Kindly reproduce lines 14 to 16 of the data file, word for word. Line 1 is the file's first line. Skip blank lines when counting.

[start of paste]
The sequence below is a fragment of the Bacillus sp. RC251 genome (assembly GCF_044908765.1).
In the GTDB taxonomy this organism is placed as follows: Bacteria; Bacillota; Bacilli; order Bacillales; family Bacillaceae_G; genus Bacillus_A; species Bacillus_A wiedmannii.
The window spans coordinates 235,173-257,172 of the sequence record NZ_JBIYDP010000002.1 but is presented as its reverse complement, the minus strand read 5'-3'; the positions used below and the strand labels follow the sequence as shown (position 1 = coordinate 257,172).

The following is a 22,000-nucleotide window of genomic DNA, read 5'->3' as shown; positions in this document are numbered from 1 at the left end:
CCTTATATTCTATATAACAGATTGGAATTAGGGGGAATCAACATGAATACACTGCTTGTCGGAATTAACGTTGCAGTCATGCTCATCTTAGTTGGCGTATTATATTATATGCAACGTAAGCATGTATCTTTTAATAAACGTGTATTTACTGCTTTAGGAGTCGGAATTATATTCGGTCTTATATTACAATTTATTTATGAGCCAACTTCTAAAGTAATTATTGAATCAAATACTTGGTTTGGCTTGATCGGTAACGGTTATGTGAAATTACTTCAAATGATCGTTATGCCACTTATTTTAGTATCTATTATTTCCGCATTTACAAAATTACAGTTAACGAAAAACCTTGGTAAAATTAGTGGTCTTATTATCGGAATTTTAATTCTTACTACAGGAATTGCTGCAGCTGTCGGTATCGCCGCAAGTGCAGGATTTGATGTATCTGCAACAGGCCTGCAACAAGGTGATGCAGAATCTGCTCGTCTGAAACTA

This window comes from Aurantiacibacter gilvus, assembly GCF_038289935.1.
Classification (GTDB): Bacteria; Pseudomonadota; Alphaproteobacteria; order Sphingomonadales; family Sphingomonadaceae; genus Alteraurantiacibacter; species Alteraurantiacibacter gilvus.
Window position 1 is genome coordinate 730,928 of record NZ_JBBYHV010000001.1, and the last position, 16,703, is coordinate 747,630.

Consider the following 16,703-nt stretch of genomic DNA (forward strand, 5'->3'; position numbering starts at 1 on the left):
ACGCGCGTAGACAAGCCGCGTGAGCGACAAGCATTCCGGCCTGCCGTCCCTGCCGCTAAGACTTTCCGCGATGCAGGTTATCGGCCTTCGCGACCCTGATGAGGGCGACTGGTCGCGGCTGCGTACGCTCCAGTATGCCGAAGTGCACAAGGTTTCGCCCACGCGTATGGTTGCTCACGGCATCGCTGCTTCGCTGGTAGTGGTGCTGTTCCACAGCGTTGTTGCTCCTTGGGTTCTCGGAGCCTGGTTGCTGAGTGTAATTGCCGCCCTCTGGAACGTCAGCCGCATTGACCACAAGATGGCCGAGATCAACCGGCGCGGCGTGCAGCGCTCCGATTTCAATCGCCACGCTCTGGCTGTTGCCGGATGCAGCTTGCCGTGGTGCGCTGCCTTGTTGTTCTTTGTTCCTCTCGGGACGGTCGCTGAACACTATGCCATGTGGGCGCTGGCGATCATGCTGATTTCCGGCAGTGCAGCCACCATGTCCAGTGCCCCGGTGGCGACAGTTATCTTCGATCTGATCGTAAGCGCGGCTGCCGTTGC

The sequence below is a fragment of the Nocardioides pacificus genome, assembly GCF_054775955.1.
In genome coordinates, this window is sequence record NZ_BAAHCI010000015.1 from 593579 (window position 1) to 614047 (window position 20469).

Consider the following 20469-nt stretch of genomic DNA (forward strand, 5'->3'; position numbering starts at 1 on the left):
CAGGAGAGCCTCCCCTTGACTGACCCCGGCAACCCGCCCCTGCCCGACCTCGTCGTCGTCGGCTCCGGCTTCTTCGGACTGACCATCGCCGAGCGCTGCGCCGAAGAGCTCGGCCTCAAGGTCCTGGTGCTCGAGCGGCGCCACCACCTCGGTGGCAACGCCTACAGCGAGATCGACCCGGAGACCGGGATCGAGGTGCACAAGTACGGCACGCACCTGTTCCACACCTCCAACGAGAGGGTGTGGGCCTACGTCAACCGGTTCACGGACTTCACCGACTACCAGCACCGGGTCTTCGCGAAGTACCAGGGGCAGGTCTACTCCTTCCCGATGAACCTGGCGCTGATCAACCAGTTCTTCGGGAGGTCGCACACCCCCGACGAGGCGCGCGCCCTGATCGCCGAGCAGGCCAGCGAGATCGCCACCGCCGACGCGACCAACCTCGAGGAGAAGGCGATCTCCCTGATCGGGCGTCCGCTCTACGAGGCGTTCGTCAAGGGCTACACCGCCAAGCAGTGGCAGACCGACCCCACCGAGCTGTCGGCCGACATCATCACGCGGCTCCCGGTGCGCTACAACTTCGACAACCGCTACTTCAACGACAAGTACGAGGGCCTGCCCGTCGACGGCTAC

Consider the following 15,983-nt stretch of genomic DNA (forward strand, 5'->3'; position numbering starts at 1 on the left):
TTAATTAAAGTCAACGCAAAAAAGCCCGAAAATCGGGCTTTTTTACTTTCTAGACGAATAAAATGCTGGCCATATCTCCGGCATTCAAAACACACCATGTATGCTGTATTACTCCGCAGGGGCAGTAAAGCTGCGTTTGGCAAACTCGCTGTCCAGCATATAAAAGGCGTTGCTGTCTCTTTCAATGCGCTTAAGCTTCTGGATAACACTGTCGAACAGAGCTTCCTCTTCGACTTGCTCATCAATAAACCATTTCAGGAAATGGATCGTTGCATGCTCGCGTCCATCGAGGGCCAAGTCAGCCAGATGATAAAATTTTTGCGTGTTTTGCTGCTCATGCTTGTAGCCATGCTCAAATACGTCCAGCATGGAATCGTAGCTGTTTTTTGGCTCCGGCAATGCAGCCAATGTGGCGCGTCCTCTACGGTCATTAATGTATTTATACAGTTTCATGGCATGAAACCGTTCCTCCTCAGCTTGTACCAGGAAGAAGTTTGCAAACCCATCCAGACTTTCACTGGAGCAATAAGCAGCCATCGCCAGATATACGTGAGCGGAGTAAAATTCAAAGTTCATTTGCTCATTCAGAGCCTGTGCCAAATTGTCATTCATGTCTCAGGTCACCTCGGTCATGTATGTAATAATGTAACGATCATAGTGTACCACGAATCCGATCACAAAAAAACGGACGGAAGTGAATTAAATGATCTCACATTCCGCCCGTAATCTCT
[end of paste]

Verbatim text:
CAGGAGAGCCTCCCCTTGACTGACCCCGGCAACCCGCCCCTGCCCGACCTCGTCGTCGTCGGCTCCGGCTTCTTCGGACTGACCATCGCCGAGCGCTGCGCCGAAGAGCTCGGCCTCAAGGTCCTGGTGCTCGAGCGGCGCCACCACCTCGGTGGCAACGCCTACAGCGAGATCGACCCGGAGACCGGGATCGAGGTGCACAAGTACGGCACGCACCTGTTCCACACCTCCAACGAGAGGGTGTGGGCCTACGTCAACCGGTTCACGGACTTCACCGACTACCAGCACCGGGTCTTCGCGAAGTACCAGGGGCAGGTCTACTCCTTCCCGATGAACCTGGCGCTGATCAACCAGTTCTTCGGGAGGTCGCACACCCCCGACGAGGCGCGCGCCCTGATCGCCGAGCAGGCCAGCGAGATCGCCACCGCCGACGCGACCAACCTCGAGGAGAAGGCGATCTCCCTGATCGGGCGTCCGCTCTACGAGGCGTTCGTCAAGGGCTACACCGCCAAGCAGTGGCAGACCGACCCCACCGAGCTGTCGGCCGACATCATCACGCGGCTCCCGGTGCGCTACAACTTCGACAACCGCTACTTCAACGACAAGTACGAGGGCCTGCCCGTCGACGGCTAC

Consider the following 15,983-nt stretch of genomic DNA (forward strand, 5'->3'; position numbering starts at 1 on the left):
TTAATTAAAGTCAACGCAAAAAAGCCCGAAAATCGGGCTTTTTTACTTTCTAGACGAATAAAATGCTGGCCATATCTCCGGCATTCAAAACACACCATGTATGCTGTATTACTCCGCAGGGGCAGTAAAGCTGCGTTTGGCAAACTCGCTGTCCAGCATATAAAAGGCGTTGCTGTCTCTTTCAATGCGCTTAAGCTTCTGGATAACACTGTCGAACAGAGCTTCCTCTTCGACTTGCTCATCAATAAACCATTTCAGGAAATGGATCGTTGCATGCTCGCGTCCATCGAGGGCCAAGTCAGCCAGATGATAAAATTTTTGCGTGTTTTGCTGCTCATGCTTGTAGCCATGCTCAAATACGTCCAGCATGGAATCGTAGCTGTTTTTTGGCTCCGGCAATGCAGCCAATGTGGCGCGTCCTCTACGGTCATTAATGTATTTATACAGTTTCATGGCATGAAACCGTTCCTCCTCAGCTTGTACCAGGAAGAAGTTTGCAAACCCATCCAGACTTTCACTGGAGCAATAAGCAGCCATCGCCAGATATACGTGAGCGGAGTAAAATTCAAAGTTCATTTGCTCATTCAGAGCCTGTGCCAAATTGTCATTCATGTCTCAGGTCACCTCGGTCATGTATGTAATAATGTAACGATCATAGTGTACCACGAATCCGATCACAAAAAAACGGACGGAAGTGAATTAAATGATCTCACATTCCGCCCGTAATCTCT